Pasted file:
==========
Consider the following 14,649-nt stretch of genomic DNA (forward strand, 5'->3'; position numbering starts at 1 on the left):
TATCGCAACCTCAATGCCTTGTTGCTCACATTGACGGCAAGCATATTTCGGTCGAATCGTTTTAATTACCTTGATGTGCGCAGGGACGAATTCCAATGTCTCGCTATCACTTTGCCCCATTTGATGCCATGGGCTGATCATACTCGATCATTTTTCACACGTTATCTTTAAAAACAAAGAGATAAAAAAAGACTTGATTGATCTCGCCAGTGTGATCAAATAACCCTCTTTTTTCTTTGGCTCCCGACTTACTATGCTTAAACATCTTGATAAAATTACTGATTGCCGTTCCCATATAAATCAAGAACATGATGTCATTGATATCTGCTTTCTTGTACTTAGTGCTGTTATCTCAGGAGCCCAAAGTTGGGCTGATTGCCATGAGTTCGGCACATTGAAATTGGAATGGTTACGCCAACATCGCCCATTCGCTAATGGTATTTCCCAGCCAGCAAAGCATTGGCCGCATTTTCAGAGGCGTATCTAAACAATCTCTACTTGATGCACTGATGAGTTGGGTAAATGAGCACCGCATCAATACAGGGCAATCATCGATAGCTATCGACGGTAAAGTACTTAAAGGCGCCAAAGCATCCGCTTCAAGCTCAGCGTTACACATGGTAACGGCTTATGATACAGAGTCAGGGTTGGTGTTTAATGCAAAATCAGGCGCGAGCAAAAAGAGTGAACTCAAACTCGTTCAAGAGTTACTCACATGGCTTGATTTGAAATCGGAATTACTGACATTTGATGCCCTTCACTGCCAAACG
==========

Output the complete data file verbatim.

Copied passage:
Consider the following 14,649-nt stretch of genomic DNA (forward strand, 5'->3'; position numbering starts at 1 on the left):
TATCGCAACCTCAATGCCTTGTTGCTCACATTGACGGCAAGCATATTTCGGTCGAATCGTTTTAATTACCTTGATGTGCGCAGGGACGAATTCCAATGTCTCGCTATCACTTTGCCCCATTTGATGCCATGGGCTGATCATACTCGATCATTTTTCACACGTTATCTTTAAAAACAAAGAGATAAAAAAAGACTTGATTGATCTCGCCAGTGTGATCAAATAACCCTCTTTTTTCTTTGGCTCCCGACTTACTATGCTTAAACATCTTGATAAAATTACTGATTGCCGTTCCCATATAAATCAAGAACATGATGTCATTGATATCTGCTTTCTTGTACTTAGTGCTGTTATCTCAGGAGCCCAAAGTTGGGCTGATTGCCATGAGTTCGGCACATTGAAATTGGAATGGTTACGCCAACATCGCCCATTCGCTAATGGTATTTCCCAGCCAGCAAAGCATTGGCCGCATTTTCAGAGGCGTATCTAAACAATCTCTACTTGATGCACTGATGAGTTGGGTAAATGAGCACCGCATCAATACAGGGCAATCATCGATAGCTATCGACGGTAAAGTACTTAAAGGCGCCAAAGCATCCGCTTCAAGCTCAGCGTTACACATGGTAACGGCTTATGATACAGAGTCAGGGTTGGTGTTTAATGCAAAATCAGGCGCGAGCAAAAAGAGTGAACTCAAACTCGTTCAAGAGTTACTCACATGGCTTGATTTGAAATCGGAATTACTGACATTTGATGCCCTTCACTGCCAAACG